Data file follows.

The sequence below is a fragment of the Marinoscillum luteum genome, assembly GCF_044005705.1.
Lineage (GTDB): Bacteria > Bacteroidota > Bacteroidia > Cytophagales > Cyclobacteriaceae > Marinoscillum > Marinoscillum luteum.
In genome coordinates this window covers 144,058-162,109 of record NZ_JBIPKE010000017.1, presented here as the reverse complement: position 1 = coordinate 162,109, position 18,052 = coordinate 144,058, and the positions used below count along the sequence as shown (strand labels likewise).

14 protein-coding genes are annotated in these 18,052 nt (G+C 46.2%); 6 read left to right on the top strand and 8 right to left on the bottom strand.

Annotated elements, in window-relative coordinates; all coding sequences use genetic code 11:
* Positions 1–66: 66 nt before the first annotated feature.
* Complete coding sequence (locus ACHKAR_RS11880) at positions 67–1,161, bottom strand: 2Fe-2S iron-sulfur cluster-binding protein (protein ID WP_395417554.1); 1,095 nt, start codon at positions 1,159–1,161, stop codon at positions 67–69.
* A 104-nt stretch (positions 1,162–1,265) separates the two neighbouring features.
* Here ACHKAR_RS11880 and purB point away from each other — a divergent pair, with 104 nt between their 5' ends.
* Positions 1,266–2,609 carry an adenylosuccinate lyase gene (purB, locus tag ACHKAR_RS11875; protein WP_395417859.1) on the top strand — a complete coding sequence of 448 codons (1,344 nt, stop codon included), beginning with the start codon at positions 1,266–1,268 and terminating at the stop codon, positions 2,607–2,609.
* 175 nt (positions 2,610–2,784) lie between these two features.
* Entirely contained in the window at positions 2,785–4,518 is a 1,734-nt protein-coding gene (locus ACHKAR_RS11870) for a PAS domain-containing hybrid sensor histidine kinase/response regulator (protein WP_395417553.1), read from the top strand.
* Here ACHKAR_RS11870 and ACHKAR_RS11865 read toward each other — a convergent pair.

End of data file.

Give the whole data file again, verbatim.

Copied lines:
The sequence below is a fragment of the Marinoscillum luteum genome, assembly GCF_044005705.1.
Lineage (GTDB): Bacteria > Bacteroidota > Bacteroidia > Cytophagales > Cyclobacteriaceae > Marinoscillum > Marinoscillum luteum.
In genome coordinates this window covers 144,058-162,109 of record NZ_JBIPKE010000017.1, presented here as the reverse complement: position 1 = coordinate 162,109, position 18,052 = coordinate 144,058, and the positions used below count along the sequence as shown (strand labels likewise).

14 protein-coding genes are annotated in these 18,052 nt (G+C 46.2%); 6 read left to right on the top strand and 8 right to left on the bottom strand.

Annotated elements, in window-relative coordinates; all coding sequences use genetic code 11:
* Positions 1–66: 66 nt before the first annotated feature.
* Complete coding sequence (locus ACHKAR_RS11880) at positions 67–1,161, bottom strand: 2Fe-2S iron-sulfur cluster-binding protein (protein ID WP_395417554.1); 1,095 nt, start codon at positions 1,159–1,161, stop codon at positions 67–69.
* A 104-nt stretch (positions 1,162–1,265) separates the two neighbouring features.
* Here ACHKAR_RS11880 and purB point away from each other — a divergent pair, with 104 nt between their 5' ends.
* Positions 1,266–2,609 carry an adenylosuccinate lyase gene (purB, locus tag ACHKAR_RS11875; protein WP_395417859.1) on the top strand — a complete coding sequence of 448 codons (1,344 nt, stop codon included), beginning with the start codon at positions 1,266–1,268 and terminating at the stop codon, positions 2,607–2,609.
* 175 nt (positions 2,610–2,784) lie between these two features.
* Entirely contained in the window at positions 2,785–4,518 is a 1,734-nt protein-coding gene (locus ACHKAR_RS11870) for a PAS domain-containing hybrid sensor histidine kinase/response regulator (protein WP_395417553.1), read from the top strand.
* Here ACHKAR_RS11870 and ACHKAR_RS11865 read toward each other — a convergent pair.